When I was 16, I would spend many school lunch-times on the Science steps, huddled over the latest Cosmo magazine with my girlfriends, flicking over pages of supermodels, movie stars and sparkly celebrities who all seemed impossibly beautiful, capable, exotic and successful.
“This one’s just lost 10 kilos!” Renee would gush.
“BITCH!” we’d all gasp, insane with jealousy and unreachable standards.
“This one’s wearing Stuart Membery!” Penny would squeak.
“BITCH!” we’d shout.
“This one tongue-pashed Christopher Atkins!” Sharon would wail.
It’s a good thing Noor-un-Nisa Inayat Khan had never graced any of those full-colour, spittle-flecked pages. We would have “BITCH!”-ed our lips off, cheap gloss and all.
Noor Inayat Khan was beautiful and demure, brave and cunning, determined and accomplished.
But who Khan was, and what she did, weren’t for splashing across the pages of a magazine. What Khan did was a secret.
Born in Moscow in January 1914 to an Indian father and American mother, Noor and her family moved from Russia to London just before World War I was declared. When she was 6 the family relocated again to France, where Noor grew up and studied music and psychology, becoming a proficient composer. Later she carved out a career writing poems and stories, and was published and broadcast in France and England. Noor also looked after her mother and three younger siblings from an early age, after her father’s death in 1927.
Noor Inayat Khan wasn’t just a dish. She was a multicultural talent-salad with compassionate croutons.
Now we know how the story goes. Just when your career hits its straps, along comes Hitler and spoils everything. When World War II spilled its sausage-stuffed guts all over Western Europe, The Inayat Khans made their way hurriedly to England, arriving in June 1940 with some fairly irksome feelings toward the Third Reich. Before the year was out, irk turned to determination, and Noor signed up for the British Women’s Auxiliary Air Force, in which she was trained as a wireless operator.
By 1943, the then 29-year-old had been promoted to Assistant Section Officer and was recruited to the Special Operations Executive (SOE), a secret British espionage organisation that provided assistance to local resistance movements in Europe. There, Noor undertook a crash course in spy training, which included skills like sabotage, reconnaissance, cryptology and being very quiet. Of course, nobody’s SOE training is complete without being given an alias or two, so Noor Inayat Khan became known as “Nora Baker”.
The intelligent good-looking girl from a fancy family was now an undercover agent for the British Government.
Nora’s fluent French and mad radio skills made her perfect for a mission in occupied France, transmitting information from the French Resistance back to England. Before she could say “Oui, je porte des culottes propre!” she was plopped down in the middle of Northern France to join a resistance network of radio operators. Given the code-name ‘Nurse’, Nora worked her radio-magic along with three others known as ‘Teacher’, ‘Chaplain’ and ‘Monk’ in a covert operation with the rather clever title of ‘Teacher/Nurse/Chaplain/Monk’. Due to its secrecy, there was never a rousing wartime ditty written about ‘Teacher/Nurse/Chaplain/Monk’, but it would have gone something like this:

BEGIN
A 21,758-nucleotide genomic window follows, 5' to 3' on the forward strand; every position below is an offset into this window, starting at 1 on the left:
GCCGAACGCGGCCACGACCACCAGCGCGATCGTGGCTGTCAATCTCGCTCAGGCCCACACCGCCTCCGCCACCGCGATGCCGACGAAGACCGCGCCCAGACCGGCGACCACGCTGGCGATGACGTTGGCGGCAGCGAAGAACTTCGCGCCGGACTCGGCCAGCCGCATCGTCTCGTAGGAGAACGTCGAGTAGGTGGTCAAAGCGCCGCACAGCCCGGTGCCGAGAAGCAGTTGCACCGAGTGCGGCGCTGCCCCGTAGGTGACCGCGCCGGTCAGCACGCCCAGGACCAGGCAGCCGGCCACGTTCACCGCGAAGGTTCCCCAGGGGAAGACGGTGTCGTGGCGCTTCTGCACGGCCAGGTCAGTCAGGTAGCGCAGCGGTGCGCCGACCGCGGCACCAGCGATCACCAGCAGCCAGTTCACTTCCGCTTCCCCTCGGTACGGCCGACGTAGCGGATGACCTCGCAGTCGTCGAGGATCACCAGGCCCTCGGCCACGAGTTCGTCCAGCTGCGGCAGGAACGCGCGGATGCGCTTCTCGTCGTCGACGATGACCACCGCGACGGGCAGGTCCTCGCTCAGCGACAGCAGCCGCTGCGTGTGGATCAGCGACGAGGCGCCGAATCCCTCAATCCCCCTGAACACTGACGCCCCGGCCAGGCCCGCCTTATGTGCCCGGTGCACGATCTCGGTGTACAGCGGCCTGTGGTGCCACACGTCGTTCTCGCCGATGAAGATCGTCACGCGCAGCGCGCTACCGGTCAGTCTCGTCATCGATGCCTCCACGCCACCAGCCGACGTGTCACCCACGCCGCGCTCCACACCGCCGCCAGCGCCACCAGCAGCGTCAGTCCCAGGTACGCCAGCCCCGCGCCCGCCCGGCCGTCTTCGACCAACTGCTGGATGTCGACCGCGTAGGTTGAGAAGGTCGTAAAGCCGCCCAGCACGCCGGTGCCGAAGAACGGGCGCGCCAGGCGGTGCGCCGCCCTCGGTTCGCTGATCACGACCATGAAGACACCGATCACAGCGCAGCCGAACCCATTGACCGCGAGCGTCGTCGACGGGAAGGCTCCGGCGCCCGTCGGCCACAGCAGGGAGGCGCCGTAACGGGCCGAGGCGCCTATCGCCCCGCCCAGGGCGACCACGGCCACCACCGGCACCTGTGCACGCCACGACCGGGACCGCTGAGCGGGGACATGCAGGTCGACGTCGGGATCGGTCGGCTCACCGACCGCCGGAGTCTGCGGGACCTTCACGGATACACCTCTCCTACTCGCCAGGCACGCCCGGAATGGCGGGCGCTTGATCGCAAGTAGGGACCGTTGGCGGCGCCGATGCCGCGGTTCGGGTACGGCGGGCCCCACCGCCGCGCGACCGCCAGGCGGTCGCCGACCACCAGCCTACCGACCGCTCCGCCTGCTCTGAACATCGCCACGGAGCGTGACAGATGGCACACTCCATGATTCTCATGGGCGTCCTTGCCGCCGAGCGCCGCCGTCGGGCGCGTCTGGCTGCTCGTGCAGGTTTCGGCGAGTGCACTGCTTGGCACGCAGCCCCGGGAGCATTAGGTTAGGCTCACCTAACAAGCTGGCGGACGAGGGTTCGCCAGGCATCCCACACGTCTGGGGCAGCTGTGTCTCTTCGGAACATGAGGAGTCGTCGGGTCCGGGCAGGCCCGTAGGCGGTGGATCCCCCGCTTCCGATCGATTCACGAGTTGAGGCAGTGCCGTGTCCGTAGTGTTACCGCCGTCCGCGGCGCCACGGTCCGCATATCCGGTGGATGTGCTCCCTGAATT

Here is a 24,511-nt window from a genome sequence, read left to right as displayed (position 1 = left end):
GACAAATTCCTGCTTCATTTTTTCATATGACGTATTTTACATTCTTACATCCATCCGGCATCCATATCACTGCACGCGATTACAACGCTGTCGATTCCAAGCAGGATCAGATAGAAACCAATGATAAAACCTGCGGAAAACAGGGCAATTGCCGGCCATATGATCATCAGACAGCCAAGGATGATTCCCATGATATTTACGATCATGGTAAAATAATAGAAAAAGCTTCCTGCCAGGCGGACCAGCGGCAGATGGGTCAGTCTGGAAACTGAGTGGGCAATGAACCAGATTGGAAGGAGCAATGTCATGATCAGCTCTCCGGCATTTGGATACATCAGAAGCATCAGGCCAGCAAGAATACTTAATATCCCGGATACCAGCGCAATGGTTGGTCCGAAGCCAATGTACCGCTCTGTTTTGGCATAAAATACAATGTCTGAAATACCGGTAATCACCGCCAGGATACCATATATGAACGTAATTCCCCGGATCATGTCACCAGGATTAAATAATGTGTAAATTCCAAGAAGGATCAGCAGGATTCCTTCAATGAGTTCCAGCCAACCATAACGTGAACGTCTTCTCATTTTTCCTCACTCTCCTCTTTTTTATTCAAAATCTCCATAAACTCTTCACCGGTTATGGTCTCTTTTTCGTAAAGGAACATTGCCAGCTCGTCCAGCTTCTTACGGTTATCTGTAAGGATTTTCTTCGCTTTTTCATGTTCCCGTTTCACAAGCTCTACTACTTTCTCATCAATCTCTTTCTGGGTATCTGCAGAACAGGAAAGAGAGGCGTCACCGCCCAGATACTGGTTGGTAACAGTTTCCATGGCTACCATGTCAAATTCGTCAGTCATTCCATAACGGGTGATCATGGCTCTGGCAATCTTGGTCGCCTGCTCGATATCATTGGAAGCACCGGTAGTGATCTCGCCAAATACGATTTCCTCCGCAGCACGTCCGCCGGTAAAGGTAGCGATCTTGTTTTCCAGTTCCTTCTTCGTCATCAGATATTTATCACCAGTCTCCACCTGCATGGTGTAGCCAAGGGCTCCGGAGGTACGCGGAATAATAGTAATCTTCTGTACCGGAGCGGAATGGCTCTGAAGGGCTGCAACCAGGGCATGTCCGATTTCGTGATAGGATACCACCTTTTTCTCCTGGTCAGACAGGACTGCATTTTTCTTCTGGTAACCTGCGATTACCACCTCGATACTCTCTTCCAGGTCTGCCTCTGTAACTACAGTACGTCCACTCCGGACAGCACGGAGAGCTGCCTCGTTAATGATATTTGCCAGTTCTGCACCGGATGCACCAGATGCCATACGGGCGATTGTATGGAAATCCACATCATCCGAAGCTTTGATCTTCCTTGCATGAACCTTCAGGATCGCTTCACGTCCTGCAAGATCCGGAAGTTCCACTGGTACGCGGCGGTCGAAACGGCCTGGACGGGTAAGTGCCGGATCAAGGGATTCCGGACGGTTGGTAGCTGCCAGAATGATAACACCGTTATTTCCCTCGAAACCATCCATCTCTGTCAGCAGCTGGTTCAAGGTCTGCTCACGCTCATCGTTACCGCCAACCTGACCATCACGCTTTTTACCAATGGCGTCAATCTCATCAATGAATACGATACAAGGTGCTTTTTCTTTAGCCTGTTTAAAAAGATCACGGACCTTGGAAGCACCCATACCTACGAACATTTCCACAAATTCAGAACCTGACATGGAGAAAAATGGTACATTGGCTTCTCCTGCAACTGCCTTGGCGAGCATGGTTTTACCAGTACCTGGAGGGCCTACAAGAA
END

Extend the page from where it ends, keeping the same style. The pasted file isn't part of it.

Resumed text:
Teacher, Nurse, Chaplain, Monk;
Won’t give up ‘til Hitler’s sunk;
Packed an extra pair of pants
And parachuted into France.
Teacher, Nurse, Chaplain and Monk were part of a broader group of sneaky people called the Physician network. There were probably no jaunty songs written about them either, but I can’t be expected to do everything, can I?
The radio operators working in the Physician network were very proficient in two significant areas:
1. Operating radios with a view to undermining and overcoming the Nazis; and
2. Being arrested by the Nazis.
In the space of six weeks, all but one of the network had been caught by the Sicherheitsdienst – the Nazi intelligence agency. The lone agent left to continue the important work of the underground soon became the most wanted Brit in Paris, forced to move constantly, knowing that a transmission could be detected within minutes if the enemy came close enough. And who was that brave, resourceful and crafty agent? Who was the only one canny enough to evade capture where others had failed? Why, the lovely Noor Inayat Khan.
Eventually, Noor (slash Nora slash Nurse) was betrayed to the Germans, probably by a double agent. Immediately upon capture, she admitted defeat and blabbed her mouth off about everything. Or at least she would have, if she hadn’t been an absolute blumming hero. She resisted arrest, tried to escape twice and was interrogated for more than a month without breaking her silence. Unfortunately her notebooks, which contained enough information to betray her mission, were discovered by the Germans, who continued to transmit false information to the Allies. Hence, by the time England learned of her capture, things had taken a depressing turn.
After a final attempt at escape, Noor was taken to Germany in November 1943 and shackled in prison. There she stayed for ten months, still defiant in her refusal to talk.
On 13 September 1944, Noor was executed at the Dachau concentration camp near Munich. For her exemplary service and gallantry, she was posthumously awarded a George Cross by the British and a Croix de Guerre by the French. She is remembered in film, poetry, art and monument as one of the bravest women to serve in WWII.
PS. The Nazis lost.